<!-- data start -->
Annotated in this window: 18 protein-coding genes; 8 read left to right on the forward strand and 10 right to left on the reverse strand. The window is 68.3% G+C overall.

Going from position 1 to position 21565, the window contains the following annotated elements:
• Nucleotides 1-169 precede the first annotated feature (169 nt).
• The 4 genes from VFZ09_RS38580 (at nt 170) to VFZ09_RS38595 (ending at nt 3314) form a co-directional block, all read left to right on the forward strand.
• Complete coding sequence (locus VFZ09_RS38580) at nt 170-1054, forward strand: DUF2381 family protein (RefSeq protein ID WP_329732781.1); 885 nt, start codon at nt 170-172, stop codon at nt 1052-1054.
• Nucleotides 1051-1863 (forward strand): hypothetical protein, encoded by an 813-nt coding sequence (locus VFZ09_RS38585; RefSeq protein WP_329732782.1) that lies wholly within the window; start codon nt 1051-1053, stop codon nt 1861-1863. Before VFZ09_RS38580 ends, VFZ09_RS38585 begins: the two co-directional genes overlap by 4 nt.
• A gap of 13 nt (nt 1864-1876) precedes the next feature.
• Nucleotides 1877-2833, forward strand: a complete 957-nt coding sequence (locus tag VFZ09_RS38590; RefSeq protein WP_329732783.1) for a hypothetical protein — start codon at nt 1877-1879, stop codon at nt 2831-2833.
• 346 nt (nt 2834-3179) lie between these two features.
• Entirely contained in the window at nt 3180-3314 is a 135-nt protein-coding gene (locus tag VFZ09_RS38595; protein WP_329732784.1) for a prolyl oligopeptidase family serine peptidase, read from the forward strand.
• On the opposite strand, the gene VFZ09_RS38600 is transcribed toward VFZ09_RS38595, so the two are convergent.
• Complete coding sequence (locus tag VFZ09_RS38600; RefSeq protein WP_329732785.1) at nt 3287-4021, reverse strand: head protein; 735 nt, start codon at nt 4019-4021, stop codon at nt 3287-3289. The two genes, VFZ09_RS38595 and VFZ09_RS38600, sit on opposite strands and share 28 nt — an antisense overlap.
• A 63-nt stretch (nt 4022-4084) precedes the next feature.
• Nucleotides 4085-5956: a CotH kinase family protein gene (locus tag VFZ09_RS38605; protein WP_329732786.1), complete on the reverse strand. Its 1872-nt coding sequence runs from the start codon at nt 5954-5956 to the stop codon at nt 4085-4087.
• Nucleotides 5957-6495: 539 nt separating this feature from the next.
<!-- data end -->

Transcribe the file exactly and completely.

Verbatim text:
Annotated in this window: 18 protein-coding genes; 8 read left to right on the forward strand and 10 right to left on the reverse strand. The window is 68.3% G+C overall.

Going from position 1 to position 21565, the window contains the following annotated elements:
• Nucleotides 1-169 precede the first annotated feature (169 nt).
• The 4 genes from VFZ09_RS38580 (at nt 170) to VFZ09_RS38595 (ending at nt 3314) form a co-directional block, all read left to right on the forward strand.
• Complete coding sequence (locus VFZ09_RS38580) at nt 170-1054, forward strand: DUF2381 family protein (RefSeq protein ID WP_329732781.1); 885 nt, start codon at nt 170-172, stop codon at nt 1052-1054.
• Nucleotides 1051-1863 (forward strand): hypothetical protein, encoded by an 813-nt coding sequence (locus VFZ09_RS38585; RefSeq protein WP_329732782.1) that lies wholly within the window; start codon nt 1051-1053, stop codon nt 1861-1863. Before VFZ09_RS38580 ends, VFZ09_RS38585 begins: the two co-directional genes overlap by 4 nt.
• A gap of 13 nt (nt 1864-1876) precedes the next feature.
• Nucleotides 1877-2833, forward strand: a complete 957-nt coding sequence (locus tag VFZ09_RS38590; RefSeq protein WP_329732783.1) for a hypothetical protein — start codon at nt 1877-1879, stop codon at nt 2831-2833.
• 346 nt (nt 2834-3179) lie between these two features.
• Entirely contained in the window at nt 3180-3314 is a 135-nt protein-coding gene (locus tag VFZ09_RS38595; protein WP_329732784.1) for a prolyl oligopeptidase family serine peptidase, read from the forward strand.
• On the opposite strand, the gene VFZ09_RS38600 is transcribed toward VFZ09_RS38595, so the two are convergent.
• Complete coding sequence (locus tag VFZ09_RS38600; RefSeq protein WP_329732785.1) at nt 3287-4021, reverse strand: head protein; 735 nt, start codon at nt 4019-4021, stop codon at nt 3287-3289. The two genes, VFZ09_RS38595 and VFZ09_RS38600, sit on opposite strands and share 28 nt — an antisense overlap.
• A 63-nt stretch (nt 4022-4084) precedes the next feature.
• Nucleotides 4085-5956: a CotH kinase family protein gene (locus tag VFZ09_RS38605; protein WP_329732786.1), complete on the reverse strand. Its 1872-nt coding sequence runs from the start codon at nt 5954-5956 to the stop codon at nt 4085-4087.
• Nucleotides 5957-6495: 539 nt separating this feature from the next.